It's hard to avoid the trends of American music, but we've been victorious after ten years. We were the first ones to stand against glam bands ten years ago. Seattle didn't do it till this year. The Seattle thing finally made all that go out of favor, but we were the first people to point out that glam is shit and that those guys can't play. They're poseurs, and they're, covering up a lack of talent with pyro, hairspray and ridiculous clothing to take the focus of the fact that they have no talent. Everybody's to blame: the jerks who play it, the jerks who sell it, the people who promote it. They're writing moronic music because that's all they're capable of writing. I mean, you wouldn't think those people would write a symphony in their spare time, would you? They're doing what they're capable of doing, and that's why now what they're capable of doing is looking around for what the next trend is, so they can try and jump on it. Whenever one achieves success, whether you're fortunate enough to achieve it or clever enough to contrive it, as soon as you try to repeat itthat is your goalultimately fail. It's a beautiful thing, because these are people who are preaching art, talent and something unique, but it's really crap. It's good to see bad things failas it's good to see great things succeed.
I don't say we write songs as great as Robed Plant wrote. What I'm saying is, we hold these people in high esteem and these are the people we respectthe crap you're hearing today, the talentless, mindless gibberish out there. I don't flatter myself by saying we're doing as great as Led Zeppelin or that we're better than Led Zeppelin. What I'm saying is, those are the people we aspire to be, the people who have created something. I mean, there's more Led Zeppelin being played on the radio now, ten years after they broke up, than there is music by most popular bands of today.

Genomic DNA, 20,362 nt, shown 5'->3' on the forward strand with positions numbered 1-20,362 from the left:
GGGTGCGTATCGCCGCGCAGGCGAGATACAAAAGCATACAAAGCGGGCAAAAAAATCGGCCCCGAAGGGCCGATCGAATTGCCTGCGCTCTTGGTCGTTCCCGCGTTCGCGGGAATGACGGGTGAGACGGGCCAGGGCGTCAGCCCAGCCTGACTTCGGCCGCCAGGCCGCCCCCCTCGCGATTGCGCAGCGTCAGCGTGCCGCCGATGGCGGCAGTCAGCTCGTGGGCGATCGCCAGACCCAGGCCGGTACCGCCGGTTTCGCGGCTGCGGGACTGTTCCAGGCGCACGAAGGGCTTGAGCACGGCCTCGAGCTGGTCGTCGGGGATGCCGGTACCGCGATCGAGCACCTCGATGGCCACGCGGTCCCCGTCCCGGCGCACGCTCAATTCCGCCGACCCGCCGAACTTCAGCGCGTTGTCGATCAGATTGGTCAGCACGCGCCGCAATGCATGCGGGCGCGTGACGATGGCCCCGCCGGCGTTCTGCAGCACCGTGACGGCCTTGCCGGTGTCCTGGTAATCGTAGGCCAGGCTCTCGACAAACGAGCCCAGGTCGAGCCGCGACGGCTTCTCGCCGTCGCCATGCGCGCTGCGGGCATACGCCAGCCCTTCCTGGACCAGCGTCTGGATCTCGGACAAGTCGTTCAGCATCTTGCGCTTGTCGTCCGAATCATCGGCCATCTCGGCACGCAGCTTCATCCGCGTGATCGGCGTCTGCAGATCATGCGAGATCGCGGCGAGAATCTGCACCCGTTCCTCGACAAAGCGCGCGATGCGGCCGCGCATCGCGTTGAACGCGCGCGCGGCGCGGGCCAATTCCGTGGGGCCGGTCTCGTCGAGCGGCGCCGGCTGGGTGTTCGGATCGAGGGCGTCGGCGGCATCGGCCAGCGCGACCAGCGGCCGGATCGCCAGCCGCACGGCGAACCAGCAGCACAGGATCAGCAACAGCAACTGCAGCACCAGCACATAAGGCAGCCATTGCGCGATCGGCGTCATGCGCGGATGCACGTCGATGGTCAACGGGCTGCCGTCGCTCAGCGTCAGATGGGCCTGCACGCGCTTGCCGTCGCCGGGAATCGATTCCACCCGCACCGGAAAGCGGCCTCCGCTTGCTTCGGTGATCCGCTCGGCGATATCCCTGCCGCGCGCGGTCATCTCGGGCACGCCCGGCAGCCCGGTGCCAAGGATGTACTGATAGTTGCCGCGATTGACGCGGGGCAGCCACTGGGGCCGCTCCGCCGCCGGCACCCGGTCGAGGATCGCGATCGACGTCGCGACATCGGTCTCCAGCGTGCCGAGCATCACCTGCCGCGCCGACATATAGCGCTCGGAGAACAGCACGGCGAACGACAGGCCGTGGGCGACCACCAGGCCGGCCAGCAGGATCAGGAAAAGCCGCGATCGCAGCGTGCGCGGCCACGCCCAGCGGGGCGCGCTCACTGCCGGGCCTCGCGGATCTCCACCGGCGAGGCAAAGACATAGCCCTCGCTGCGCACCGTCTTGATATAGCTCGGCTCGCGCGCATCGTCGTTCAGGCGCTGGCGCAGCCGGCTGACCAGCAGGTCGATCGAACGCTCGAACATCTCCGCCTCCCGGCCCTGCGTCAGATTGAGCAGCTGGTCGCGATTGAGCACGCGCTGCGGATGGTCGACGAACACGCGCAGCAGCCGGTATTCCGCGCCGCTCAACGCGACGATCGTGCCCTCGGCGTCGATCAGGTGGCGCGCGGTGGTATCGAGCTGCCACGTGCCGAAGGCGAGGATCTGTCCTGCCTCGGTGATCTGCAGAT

The problem is, everybody manufactures this crap, and so people think you can go to Gazzarri's (a nightclub in Los Angeles) and get signed. Go to the Strip, get signed. "Uh, well, who's hot?" "Well, Guns N' Roses." "Let's dress like them." Every band that was signed after Guns, not one of them had a gold record. That's my point: This recycled crap thing doesn't work. You're seeing it with the Seattle thing. Now they're starting to recycle that shit. God, give me a break! At some point in the game you've got people who are successful because they're innovators. Look at Guns N' Roses. Say what you will about them, but Guns N' Roses came out of the scene. They were completely opposite from stuff like Cinderella. When Guns N' Roses came on the scene, it was at a time when Bon Jovi had his hair ten feet tall and Cinderella had their hair twenty feet tall, and these f**king guys came on looking the way they look. It was refreshing. Really.
We have never changed. We started out to be the heaviest heavyband, and the most diverse. If you listen to the music, it's not all loud. There's a lot of soft moments, a lot of orchestral moments. There's light/ dark shade. There's also a little bit of humour. We have to have a good time onstage, or there's no sense being there. The audience has to enjoy it as well. It's a little bit of this, a little bit of that, but at the end of the day it's metal that kicks your f**king ass, period. If you don't get your ass kicked by a metal concert, what the f**k did you pay money for? You got f**ked.